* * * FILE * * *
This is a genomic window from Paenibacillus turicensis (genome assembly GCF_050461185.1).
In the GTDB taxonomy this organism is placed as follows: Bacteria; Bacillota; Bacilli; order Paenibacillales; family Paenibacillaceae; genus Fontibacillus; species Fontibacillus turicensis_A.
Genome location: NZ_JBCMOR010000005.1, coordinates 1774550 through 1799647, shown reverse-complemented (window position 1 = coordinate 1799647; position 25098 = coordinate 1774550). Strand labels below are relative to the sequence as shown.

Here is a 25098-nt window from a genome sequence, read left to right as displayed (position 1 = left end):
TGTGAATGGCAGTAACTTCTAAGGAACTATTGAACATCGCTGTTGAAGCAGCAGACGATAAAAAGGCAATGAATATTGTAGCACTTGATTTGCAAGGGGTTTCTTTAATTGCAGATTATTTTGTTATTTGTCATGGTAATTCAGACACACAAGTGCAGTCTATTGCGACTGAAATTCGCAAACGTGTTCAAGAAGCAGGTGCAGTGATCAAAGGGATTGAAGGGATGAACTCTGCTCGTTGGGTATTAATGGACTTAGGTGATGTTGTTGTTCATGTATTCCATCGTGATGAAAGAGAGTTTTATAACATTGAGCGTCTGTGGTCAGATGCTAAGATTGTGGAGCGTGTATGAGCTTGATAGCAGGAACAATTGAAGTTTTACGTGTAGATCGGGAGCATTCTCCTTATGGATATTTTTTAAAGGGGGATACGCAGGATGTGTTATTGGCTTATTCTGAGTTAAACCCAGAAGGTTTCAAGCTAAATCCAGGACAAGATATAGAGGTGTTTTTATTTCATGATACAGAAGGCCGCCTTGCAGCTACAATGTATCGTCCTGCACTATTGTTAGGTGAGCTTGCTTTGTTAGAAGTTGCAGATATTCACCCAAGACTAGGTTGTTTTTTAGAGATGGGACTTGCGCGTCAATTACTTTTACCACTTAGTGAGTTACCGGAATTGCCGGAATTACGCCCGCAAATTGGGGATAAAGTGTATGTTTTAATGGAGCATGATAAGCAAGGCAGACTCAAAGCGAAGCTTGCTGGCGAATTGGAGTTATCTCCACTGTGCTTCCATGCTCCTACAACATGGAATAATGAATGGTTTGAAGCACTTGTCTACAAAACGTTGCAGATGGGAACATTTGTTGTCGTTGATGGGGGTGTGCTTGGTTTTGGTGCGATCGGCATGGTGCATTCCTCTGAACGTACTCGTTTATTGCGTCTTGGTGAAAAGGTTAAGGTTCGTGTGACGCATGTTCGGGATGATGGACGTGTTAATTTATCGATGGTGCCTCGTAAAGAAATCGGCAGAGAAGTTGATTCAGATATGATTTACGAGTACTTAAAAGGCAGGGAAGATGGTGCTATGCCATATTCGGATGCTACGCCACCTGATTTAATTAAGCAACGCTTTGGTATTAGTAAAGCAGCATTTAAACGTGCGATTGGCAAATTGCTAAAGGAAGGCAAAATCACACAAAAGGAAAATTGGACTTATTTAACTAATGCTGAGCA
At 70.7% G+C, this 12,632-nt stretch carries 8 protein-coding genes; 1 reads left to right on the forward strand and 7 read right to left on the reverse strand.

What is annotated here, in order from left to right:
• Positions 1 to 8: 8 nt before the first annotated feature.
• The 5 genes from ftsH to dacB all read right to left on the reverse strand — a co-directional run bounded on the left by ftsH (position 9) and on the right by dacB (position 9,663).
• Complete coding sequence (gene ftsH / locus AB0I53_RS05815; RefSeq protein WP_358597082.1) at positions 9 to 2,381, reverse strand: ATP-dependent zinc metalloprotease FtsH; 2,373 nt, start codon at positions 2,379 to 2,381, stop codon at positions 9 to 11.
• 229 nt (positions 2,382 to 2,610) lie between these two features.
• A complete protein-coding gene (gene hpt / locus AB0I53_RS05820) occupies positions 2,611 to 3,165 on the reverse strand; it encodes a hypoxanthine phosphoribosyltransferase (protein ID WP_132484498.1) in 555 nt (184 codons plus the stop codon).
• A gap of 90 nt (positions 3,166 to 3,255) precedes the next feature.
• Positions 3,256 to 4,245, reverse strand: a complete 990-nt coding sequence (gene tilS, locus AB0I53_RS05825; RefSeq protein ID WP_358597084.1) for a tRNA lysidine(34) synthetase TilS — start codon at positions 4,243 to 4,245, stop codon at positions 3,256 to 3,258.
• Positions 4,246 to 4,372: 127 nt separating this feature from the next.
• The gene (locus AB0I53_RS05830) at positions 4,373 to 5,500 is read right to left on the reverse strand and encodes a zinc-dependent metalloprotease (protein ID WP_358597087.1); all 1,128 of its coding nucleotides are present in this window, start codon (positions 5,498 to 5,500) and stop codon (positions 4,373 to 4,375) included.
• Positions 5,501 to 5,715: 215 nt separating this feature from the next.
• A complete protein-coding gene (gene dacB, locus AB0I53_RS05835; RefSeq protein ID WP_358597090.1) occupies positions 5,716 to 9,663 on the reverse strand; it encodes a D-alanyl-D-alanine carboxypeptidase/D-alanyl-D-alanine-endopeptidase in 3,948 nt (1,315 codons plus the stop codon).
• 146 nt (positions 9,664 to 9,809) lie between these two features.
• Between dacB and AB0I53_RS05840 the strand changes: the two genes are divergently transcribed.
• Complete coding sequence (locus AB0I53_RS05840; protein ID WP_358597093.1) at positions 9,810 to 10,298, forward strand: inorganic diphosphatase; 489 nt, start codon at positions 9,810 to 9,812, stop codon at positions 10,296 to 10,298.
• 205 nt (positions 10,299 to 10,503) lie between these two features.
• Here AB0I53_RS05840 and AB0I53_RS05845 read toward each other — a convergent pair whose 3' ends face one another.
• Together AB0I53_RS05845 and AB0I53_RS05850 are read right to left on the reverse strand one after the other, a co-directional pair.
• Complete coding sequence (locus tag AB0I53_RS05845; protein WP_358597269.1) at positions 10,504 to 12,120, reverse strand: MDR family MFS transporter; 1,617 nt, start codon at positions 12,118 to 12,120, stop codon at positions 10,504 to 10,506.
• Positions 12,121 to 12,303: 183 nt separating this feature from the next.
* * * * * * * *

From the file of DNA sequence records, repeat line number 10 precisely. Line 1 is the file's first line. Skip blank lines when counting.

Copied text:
• Complete coding sequence (gene ftsH / locus AB0I53_RS05815; RefSeq protein WP_358597082.1) at positions 9 to 2,381, reverse strand: ATP-dependent zinc metalloprotease FtsH; 2,373 nt, start codon at positions 2,379 to 2,381, stop codon at positions 9 to 11.